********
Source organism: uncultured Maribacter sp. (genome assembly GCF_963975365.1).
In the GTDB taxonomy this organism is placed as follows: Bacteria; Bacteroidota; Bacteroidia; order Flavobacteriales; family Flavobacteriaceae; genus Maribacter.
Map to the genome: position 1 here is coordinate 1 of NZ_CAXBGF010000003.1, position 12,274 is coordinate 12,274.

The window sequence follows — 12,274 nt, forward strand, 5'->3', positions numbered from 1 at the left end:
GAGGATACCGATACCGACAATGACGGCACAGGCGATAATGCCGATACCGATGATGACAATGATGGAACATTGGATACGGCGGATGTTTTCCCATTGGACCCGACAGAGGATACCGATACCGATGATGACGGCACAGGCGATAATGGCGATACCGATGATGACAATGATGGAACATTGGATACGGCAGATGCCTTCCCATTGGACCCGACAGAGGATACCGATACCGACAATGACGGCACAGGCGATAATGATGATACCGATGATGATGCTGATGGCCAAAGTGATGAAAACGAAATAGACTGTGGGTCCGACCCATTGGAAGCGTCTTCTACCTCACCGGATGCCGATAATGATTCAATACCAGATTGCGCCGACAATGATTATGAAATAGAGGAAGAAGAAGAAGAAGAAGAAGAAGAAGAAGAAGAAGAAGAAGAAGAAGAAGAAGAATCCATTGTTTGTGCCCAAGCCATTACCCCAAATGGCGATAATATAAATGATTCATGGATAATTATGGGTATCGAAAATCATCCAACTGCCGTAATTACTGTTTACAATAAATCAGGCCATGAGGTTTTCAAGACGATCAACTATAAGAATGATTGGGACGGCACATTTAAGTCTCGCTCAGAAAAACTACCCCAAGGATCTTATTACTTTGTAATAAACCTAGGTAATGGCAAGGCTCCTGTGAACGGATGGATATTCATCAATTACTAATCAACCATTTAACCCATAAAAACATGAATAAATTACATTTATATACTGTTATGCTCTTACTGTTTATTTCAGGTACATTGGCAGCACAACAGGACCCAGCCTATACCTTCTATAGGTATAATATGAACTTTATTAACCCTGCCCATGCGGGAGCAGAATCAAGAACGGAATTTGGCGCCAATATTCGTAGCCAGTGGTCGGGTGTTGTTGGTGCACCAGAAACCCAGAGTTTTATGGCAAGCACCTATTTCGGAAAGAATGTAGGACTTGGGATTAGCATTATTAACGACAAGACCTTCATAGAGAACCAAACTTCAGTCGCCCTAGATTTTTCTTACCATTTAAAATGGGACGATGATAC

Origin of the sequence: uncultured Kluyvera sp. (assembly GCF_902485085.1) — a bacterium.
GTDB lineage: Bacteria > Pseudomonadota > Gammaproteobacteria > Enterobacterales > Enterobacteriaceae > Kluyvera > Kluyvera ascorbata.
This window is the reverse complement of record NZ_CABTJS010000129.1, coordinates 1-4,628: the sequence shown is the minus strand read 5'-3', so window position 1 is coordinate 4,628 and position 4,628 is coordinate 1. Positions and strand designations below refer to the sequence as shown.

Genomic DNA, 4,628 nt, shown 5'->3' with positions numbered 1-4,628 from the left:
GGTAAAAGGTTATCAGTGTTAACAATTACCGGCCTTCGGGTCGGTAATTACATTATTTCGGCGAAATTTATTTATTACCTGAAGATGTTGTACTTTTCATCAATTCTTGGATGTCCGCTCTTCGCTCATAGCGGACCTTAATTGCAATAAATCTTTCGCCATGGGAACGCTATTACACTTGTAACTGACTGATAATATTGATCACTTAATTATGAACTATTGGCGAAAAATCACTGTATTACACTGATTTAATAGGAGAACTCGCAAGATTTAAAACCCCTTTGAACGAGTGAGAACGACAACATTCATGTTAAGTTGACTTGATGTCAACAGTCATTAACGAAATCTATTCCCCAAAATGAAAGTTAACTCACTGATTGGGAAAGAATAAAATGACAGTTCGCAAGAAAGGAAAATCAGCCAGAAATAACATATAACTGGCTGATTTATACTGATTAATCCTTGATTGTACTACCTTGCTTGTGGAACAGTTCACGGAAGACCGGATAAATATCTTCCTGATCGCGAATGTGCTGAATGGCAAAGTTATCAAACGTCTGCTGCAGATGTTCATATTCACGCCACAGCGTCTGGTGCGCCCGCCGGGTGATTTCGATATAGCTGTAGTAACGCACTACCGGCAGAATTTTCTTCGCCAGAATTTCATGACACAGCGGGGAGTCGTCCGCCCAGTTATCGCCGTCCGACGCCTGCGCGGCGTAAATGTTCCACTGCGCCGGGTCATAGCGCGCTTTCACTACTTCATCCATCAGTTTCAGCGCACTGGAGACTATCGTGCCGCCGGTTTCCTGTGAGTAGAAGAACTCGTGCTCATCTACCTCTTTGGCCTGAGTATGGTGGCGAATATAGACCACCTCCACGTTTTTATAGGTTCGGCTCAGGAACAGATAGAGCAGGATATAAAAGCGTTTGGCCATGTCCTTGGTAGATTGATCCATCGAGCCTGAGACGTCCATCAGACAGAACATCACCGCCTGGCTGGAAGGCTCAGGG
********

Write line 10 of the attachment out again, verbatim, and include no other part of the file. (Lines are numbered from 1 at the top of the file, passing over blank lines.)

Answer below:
GGTAAAAGGTTATCAGTGTTAACAATTACCGGCCTTCGGGTCGGTAATTACATTATTTCGGCGAAATTTATTTATTACCTGAAGATGTTGTACTTTTCATCAATTCTTGGATGTCCGCTCTTCGCTCATAGCGGACCTTAATTGCAATAAATCTTTCGCCATGGGAACGCTATTACACTTGTAACTGACTGATAATATTGATCACTTAATTATGAACTATTGGCGAAAAATCACTGTATTACACTGATTTAATAGGAGAACTCGCAAGATTTAAAACCCCTTTGAACGAGTGAGAACGACAACATTCATGTTAAGTTGACTTGATGTCAACAGTCATTAACGAAATCTATTCCCCAAAATGAAAGTTAACTCACTGATTGGGAAAGAATAAAATGACAGTTCGCAAGAAAGGAAAATCAGCCAGAAATAACATATAACTGGCTGATTTATACTGATTAATCCTTGATTGTACTACCTTGCTTGTGGAACAGTTCACGGAAGACCGGATAAATATCTTCCTGATCGCGAATGTGCTGAATGGCAAAGTTATCAAACGTCTGCTGCAGATGTTCATATTCACGCCACAGCGTCTGGTGCGCCCGCCGGGTGATTTCGATATAGCTGTAGTAACGCACTACCGGCAGAATTTTCTTCGCCAGAATTTCATGACACAGCGGGGAGTCGTCCGCCCAGTTATCGCCGTCCGACGCCTGCGCGGCGTAAATGTTCCACTGCGCCGGGTCATAGCGCGCTTTCACTACTTCATCCATCAGTTTCAGCGCACTGGAGACTATCGTGCCGCCGGTTTCCTGTGAGTAGAAGAACTCGTGCTCATCTACCTCTTTGGCCTGAGTATGGTGGCGAATATAGACCACCTCCACGTTTTTATAGGTTCGGCTCAGGAACAGATAGAGCAGGATATAAAAGCGTTTGGCCATGTCCTTGGTAGATTGATCCATCGAGCCTGAGACGTCCATCAGACAGAACATCACCGCCTGGCTGGAAGGCTCAGGG